Effect of Propolis Nanoparticles against Enterococcus faecalis Biofilm in the Root Canal

Abhishek Parolia, Haresh Kumar, Srinivasan Ramamurthy, Thiagarajan Madheswaran, Fabian Davamani, Malikarjuna Rao Pichika, Kit-Kay Mak, Amr S Fawzy, Umer Daood, Allan Pau

Research output: Contribution to journalArticle

Abstract

To determine the antibacterial effect of propolis nanoparticles (PNs) as an endodontic irrigant against Enterococcus faecalis biofilm inside the endodontic root canal system. Two-hundred-ten extracted human teeth were sectioned to obtain 6 mm of the middle third of the root. The root canal was enlarged to an internal diameter of 0.9 mm. The specimens were inoculated with E. faecalis for 21 days. Following this, specimens were randomly divided into seven groups, with 30 dentinal blocks in each group including: group I-saline; group II-propolis 100 µg/mL; group III-propolis 300 µg/mL; group IV-propolis nanoparticle 100 µg/mL; group V-propolis nanoparticle 300µg/mL; group VI-6% sodium hypochlorite; group VII-2% chlorhexidine. Dentin shavings were collected at 200 and 400 μm depths, and total numbers of CFUs were determined at the end of one, five, and ten minutes. The non-parametric Kruskal-Wallis and Mann-Whitney tests were used to compare the differences in reduction in CFUs between all groups, and probability values of p < 0.05 were set as the reference for statistically significant results. The antibacterial effect of PNs as an endodontic irrigant was also assessed against E. faecalis isolates from patients with failed root canal treatment. Scanning electron microscopy (SEM) and confocal laser scanning microscopy (CLSM) were also performed after exposure to PNs. A Raman spectroscope, equipped with a Leica microscope and lenses with curve-fitting Raman software, was used for analysis. The molecular interactions between bioactive compounds of propolis (Pinocembrin, Kaempferol, and Quercetin) and the proteins Sortase A and β-galactosidase were also understood by computational molecular docking studies. PN300 was significantly more effective in reducing CFUs compared to all other groups (p < 0.05) except 6% NaOCl and 2% CHX (p > 0.05) at all time intervals and both depths. At five minutes, 6% NaOCl and 2% CHX were the most effective in reducing CFUs (p < 0.05). However, no significant difference was found between PN300, 6% NaOCl, and 2% CHX at 10 min (p > 0.05). SEM images also showed the maximum reduction in E. faecalis with PN300, 6% NaOCl, and 2% CHX at five and ten minutes. CLSM images showed the number of dead cells in dentin were highest with PN300 compared to PN100 and saline. There was a reduction in the 484 cm-1 band and an increase in the 870 cm-1 band in the PN300 group. The detailed observations of the docking poses of bioactive compounds and their interactions with key residues of the binding site in all the three docking protocols revealed that the interactions were consistent with reasonable docking and IFD docking scores. PN300 was equally as effective as 6% NaOCl and 2% CHX in reducing the E. faecalis biofilms.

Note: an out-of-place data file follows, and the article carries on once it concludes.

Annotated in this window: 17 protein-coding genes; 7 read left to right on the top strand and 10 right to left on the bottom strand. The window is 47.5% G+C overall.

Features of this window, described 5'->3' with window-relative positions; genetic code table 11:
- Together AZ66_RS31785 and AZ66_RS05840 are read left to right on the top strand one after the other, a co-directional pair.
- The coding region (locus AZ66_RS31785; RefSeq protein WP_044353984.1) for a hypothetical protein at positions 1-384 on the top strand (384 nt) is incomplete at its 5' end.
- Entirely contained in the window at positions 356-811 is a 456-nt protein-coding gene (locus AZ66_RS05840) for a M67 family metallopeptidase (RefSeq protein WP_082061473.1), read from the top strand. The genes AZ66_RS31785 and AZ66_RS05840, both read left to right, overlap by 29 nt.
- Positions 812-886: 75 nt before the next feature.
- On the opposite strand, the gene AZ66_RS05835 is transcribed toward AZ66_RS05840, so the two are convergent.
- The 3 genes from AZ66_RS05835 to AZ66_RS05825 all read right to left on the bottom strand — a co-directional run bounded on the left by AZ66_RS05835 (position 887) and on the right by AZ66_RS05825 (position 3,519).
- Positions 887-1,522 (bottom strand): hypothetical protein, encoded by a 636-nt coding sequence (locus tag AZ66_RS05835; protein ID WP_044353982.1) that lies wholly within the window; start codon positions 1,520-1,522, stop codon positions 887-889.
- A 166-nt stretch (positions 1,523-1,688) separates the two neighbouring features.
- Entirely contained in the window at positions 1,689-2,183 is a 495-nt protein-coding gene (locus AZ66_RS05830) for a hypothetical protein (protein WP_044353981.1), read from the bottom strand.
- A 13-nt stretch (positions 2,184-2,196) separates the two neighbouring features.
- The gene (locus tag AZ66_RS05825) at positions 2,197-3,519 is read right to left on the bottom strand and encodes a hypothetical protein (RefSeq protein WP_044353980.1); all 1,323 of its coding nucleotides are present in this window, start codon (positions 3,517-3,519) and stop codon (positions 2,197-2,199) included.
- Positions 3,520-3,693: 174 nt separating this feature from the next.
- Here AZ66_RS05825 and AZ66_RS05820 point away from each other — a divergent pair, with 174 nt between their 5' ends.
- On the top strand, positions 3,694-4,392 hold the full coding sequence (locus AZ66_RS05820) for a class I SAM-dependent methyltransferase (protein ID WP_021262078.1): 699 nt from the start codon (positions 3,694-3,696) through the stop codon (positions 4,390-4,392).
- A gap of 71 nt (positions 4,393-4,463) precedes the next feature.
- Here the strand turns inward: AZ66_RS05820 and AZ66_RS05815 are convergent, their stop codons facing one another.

Original languageEnglish
Article number715
JournalMolecules (Basel, Switzerland)
Volume26
Issue number3
DOIs
Publication statusPublished - 30 Jan 2021

Fingerprint Dive into the research topics of 'Effect of Propolis Nanoparticles against Enterococcus faecalis Biofilm in the Root Canal'. Together they form a unique fingerprint.

Cite this